As protests around the nation and the world enter their third week, we’re encouraged to see government and community leaders collaborating on ways to make appropriate changes. On Friday, lawmakers and community leaders, including the president of the Salt Lake NAACP branch, came together to discuss reforms, which, if accepted, would make Utah the first state to move forward with law enforcement legislation in the wake of George Floyd’s death.

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But in wondering how change will come about and when, it’s clear structural adjustments won’t be an end in and of themselves.

Inadvertently mistaking institutional changes for the elimination of racism and prejudice is dangerous. It’s what Matthew Desmond and Mustafa Emirbayer, sociologists at the University of Wisconsin-Madison, call “the legalistic fallacy” — assuming that abolishing racism in principle likewise abolishes racism in practice. “This fallacy begins to crumble after a few moments of critical reflection,” they write in “Race in America,” their 2016 book. “After all, we would not make the same mistake when it comes to other criminalized acts.”

If other states follow Utah’s lead to review and implement policy changes in an effort to promote racial equity, they will be moving in the right direction. But a change of behavior, unaccompanied by a change of heart, will prevent long-term progress in our nation’s fight for racial equality.

Brown v. Board of Education ended segregation in schools, but non-white districts are still dramatically underfunded. The Fair Housing Act of 1968 prohibited discrimination in housing, but residential segregation still plagues urban America. 

Race-centric protests — from the civil rights movement in the 1960s to the Rodney King riots in the ’90s — spurred legislative changes, but it’s clear many of the internal, personal issues continue to plague society. Dennis Gale, an emeritus lecturer at Stanford University and author of “Understanding Urban Unrest: From Reverend King to Rodney King,” explained as much in an interview with the Deseret News. “In both situations (the ’60s and the ’90s), you had the federal government — meaning Congress — passing federal programs in response to those protests. Here we are again, and the question becomes, we’ve had all of these events, how will Congress react now?”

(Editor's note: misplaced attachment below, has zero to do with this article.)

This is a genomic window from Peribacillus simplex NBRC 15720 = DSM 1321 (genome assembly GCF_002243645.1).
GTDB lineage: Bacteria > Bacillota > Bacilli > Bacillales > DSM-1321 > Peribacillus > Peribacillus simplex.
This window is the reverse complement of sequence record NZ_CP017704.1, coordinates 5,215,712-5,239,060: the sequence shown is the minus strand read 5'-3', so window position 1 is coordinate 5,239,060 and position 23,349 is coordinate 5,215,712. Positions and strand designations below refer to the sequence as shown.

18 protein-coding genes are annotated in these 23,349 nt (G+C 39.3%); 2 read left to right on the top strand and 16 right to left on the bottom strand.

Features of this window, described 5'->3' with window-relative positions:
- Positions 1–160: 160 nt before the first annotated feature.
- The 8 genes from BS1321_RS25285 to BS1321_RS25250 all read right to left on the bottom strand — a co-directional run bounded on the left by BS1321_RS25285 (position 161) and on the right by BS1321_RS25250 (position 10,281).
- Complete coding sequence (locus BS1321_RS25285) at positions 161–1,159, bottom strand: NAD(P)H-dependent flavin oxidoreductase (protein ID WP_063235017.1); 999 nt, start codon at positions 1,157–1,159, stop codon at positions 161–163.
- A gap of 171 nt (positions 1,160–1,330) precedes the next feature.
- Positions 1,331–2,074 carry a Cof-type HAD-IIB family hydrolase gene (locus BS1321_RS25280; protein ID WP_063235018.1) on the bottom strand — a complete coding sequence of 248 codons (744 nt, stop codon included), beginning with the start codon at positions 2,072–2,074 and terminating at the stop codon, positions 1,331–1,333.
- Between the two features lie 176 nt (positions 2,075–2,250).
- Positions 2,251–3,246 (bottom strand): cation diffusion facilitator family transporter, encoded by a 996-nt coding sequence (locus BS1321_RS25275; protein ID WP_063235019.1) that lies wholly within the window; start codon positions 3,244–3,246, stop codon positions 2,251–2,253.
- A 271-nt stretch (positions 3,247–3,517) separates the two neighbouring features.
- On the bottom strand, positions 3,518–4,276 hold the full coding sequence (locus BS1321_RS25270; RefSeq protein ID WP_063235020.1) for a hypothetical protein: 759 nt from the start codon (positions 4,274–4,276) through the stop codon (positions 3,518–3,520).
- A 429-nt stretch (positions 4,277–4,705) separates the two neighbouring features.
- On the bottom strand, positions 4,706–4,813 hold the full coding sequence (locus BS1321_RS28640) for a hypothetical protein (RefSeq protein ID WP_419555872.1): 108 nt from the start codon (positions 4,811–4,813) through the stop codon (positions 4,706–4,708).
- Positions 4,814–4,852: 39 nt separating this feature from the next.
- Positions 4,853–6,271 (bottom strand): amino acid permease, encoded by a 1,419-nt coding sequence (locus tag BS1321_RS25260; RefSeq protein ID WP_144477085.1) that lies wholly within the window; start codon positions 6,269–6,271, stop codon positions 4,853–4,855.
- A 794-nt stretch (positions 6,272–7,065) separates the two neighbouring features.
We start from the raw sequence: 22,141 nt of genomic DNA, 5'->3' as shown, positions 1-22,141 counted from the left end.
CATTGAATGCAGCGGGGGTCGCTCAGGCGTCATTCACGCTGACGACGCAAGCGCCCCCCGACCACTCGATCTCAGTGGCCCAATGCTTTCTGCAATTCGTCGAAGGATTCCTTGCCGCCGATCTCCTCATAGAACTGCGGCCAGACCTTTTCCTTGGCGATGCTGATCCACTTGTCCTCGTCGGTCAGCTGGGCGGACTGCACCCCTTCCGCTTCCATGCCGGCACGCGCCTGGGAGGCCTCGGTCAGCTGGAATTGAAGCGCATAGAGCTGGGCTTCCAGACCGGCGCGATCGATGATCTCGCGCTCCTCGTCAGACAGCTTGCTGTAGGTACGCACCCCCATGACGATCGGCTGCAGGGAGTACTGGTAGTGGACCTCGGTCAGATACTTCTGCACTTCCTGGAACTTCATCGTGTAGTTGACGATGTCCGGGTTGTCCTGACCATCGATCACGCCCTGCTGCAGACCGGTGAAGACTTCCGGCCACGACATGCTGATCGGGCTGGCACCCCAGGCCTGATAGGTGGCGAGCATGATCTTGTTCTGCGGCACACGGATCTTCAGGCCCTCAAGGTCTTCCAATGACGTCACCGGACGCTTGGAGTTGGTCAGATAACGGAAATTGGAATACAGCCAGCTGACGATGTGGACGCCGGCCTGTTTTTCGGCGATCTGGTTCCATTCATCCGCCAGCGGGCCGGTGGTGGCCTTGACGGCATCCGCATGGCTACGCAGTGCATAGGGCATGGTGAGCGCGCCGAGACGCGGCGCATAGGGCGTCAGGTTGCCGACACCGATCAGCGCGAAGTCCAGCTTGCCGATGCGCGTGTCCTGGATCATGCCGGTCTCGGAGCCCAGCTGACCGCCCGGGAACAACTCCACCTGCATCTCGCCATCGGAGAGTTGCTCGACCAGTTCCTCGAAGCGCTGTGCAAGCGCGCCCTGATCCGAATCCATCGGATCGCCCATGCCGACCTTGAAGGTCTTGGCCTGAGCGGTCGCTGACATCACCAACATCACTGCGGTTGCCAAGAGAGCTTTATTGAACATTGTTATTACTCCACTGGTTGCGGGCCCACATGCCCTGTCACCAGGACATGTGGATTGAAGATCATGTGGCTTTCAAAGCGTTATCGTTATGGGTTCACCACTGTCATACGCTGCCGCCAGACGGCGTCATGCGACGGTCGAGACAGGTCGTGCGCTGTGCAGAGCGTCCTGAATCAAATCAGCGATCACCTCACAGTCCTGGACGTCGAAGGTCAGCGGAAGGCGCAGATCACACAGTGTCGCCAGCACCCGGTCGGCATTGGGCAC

How Congress will react isn’t clear at present. How individuals react, on the other hand, will be the true measure of our nation’s progress. Eliminating racist policies and inequitable treatment is essential, but it isn’t enough if individuals don’t scrub denigration, inequity and contempt from their own hearts.

If the makeup of peaceful protests over the past week are any measure, communities may slowly be making progress. “The protests are a step in the right direction, and I’ll tell you why,” Rashawn Ray, a Brookings Institution fellow, told the Deseret News. “A key indicator is the racial diversity in the protests. We’re seeing a level of racial diversity that we’ve never seen.”

Advancing toward racial equality is, by any measure, difficult to assess. But if it could be quantified, it would be measured not only by the laws of the land but by the hearts of each American.